One of the issues of trying to write a “daily” blog is that occasionally one entry expands in scope so much that it drags the others behind it.
Unfortunately, this is what has happened with the most recent entry – which was going to be #16 – on Magic terms.
The header for today shows two cards side-by-side with the keywords highlighted for comparison.
Pretty neat, isn’t it?
The entry I’ve been working on needs to feature over thirty such images and that has meant getting a couple of days behind.
However, at the same time, I have been accumulating Japanese to use for other entries. So, really, the monster Magic post doesn’t need to hold anything back. It will be ready when it’s ready, and I’ll keep posting in the meantime. To catch up, here are three short ones.
I hope that doesn’t seem too much like cheating!
Do you get the joke?
This was posted on my friend Daniel Knox’s Facebook “wall” by one of his friends (Christopher Leung).
I find it hilarious, and it led to a string of eggcellent puns in the comments.
Daniel was a good buddy when I lived in Japan and he is still there, I think working at a university. He is great at Japanese and gave me lots of helpful language advice when we hung out together!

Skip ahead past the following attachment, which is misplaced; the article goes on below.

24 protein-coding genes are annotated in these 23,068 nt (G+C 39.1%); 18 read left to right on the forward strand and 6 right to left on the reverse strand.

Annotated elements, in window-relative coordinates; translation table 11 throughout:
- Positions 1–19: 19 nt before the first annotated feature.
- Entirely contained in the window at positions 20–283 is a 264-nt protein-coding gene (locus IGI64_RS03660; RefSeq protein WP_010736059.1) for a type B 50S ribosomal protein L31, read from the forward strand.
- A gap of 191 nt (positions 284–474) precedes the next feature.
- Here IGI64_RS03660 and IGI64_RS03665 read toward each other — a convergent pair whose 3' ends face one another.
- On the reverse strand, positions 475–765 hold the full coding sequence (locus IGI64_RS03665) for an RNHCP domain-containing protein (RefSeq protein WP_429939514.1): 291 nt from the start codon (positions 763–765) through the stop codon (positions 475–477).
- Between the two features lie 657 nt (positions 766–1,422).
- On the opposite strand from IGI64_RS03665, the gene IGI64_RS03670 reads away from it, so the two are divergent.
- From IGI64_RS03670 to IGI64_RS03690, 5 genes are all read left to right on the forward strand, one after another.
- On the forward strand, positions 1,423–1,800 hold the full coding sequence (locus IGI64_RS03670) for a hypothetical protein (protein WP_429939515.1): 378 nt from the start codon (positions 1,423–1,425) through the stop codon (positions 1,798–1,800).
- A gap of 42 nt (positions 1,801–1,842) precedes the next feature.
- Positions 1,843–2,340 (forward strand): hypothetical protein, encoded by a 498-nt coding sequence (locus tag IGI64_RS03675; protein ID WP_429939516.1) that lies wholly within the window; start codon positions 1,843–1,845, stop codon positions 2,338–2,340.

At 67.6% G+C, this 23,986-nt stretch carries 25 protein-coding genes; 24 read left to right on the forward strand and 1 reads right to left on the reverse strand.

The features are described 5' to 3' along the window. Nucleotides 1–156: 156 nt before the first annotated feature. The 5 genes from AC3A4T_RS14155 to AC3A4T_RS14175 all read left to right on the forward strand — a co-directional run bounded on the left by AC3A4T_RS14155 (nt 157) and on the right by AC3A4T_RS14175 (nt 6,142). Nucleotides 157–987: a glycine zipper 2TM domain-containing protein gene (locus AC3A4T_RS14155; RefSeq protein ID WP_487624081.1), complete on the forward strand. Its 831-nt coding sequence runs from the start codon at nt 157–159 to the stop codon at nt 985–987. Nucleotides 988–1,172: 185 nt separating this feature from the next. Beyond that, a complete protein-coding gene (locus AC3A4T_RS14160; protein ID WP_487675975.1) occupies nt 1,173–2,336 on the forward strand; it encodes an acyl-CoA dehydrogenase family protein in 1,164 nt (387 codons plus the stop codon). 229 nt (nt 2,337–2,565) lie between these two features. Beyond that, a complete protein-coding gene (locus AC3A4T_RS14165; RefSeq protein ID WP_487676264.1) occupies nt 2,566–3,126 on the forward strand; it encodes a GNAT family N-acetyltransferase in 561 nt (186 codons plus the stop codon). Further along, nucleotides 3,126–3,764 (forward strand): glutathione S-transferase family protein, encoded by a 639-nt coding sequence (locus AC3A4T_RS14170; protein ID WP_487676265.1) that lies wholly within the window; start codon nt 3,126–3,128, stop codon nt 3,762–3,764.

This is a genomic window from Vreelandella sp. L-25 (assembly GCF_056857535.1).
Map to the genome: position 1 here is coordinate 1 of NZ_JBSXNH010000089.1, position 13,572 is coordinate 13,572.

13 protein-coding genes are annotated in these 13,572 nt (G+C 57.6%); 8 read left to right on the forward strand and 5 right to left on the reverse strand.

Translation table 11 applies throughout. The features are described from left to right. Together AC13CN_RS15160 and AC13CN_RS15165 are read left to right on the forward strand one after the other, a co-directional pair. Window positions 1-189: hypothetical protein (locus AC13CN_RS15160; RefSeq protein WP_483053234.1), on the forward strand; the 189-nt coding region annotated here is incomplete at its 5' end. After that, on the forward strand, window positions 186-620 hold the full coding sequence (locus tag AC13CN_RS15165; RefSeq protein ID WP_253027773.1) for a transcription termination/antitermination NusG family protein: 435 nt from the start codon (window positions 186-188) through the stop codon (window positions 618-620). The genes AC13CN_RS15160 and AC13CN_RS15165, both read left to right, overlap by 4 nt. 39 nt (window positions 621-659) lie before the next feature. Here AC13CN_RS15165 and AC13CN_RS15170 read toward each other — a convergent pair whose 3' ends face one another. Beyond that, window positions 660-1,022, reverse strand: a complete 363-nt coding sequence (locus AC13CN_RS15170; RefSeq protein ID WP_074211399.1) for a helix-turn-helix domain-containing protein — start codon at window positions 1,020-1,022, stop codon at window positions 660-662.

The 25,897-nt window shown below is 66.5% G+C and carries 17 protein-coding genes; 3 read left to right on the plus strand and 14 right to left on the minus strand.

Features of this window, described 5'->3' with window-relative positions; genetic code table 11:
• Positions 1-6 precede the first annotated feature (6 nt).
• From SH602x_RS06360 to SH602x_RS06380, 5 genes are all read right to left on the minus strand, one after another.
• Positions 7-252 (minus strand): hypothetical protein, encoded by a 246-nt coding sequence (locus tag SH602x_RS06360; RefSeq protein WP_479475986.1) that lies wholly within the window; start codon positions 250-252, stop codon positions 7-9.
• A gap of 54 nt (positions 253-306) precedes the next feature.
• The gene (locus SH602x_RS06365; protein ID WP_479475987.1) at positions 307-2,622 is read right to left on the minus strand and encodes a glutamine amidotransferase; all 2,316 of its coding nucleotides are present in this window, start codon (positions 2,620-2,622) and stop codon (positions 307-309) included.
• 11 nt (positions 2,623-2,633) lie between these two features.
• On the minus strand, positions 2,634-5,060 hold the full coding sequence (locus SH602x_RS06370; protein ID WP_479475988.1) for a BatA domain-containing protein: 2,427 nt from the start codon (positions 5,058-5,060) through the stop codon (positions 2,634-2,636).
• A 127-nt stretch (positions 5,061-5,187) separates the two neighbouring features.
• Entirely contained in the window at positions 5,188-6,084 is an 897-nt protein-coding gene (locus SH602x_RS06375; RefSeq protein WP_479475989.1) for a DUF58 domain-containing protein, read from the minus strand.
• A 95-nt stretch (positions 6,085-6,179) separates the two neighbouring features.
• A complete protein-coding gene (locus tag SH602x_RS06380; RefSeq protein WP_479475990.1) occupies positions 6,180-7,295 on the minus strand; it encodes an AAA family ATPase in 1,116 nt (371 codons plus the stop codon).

This is another image from Facebook.
My friend Jack Webb “tagged” me in the comments:
I think he is saying “why are they doing this?!?!” and he thinks perhaps it is in Japan and I could explain.
I have no idea!
But let’s translate what is in the Japanese caption!
preposition often meaning “in“
So one (loose) translation for the Japanese could be:
“kinō awarena sugata ni”
yesterday, it looked rather pathetic
I read the other comments on the Facebook post and it turns out that it was not in Japan.
Do any of my readers know where it was?
I will reveal the location in a future entry and discuss the Japanese for “rubber duck”!
Finally, again on Facebook, last night a friend mentioned that he has been collecting names of people with amusing double entendre surnames. The two examples he gave are far too rude for me to mention here, but he asked if I knew any that worked in Japanese.
I couldn’t think of any off the top of my head, but I did share something that I knew would amuse him and the others in the group chat:
I oversold it for comic effect and for full accuracy perhaps should have stuck to a formal definition of “penis” rather than the slang “cock” and “dick”. Those definitely make it sound funnier in the explanation, though.
Does anyone reading this have an insight into the best translation for chin chin?
Well, that’s us all caught up. I really hope I can finish my Magic entry for tomorrow, but if not I will post something else!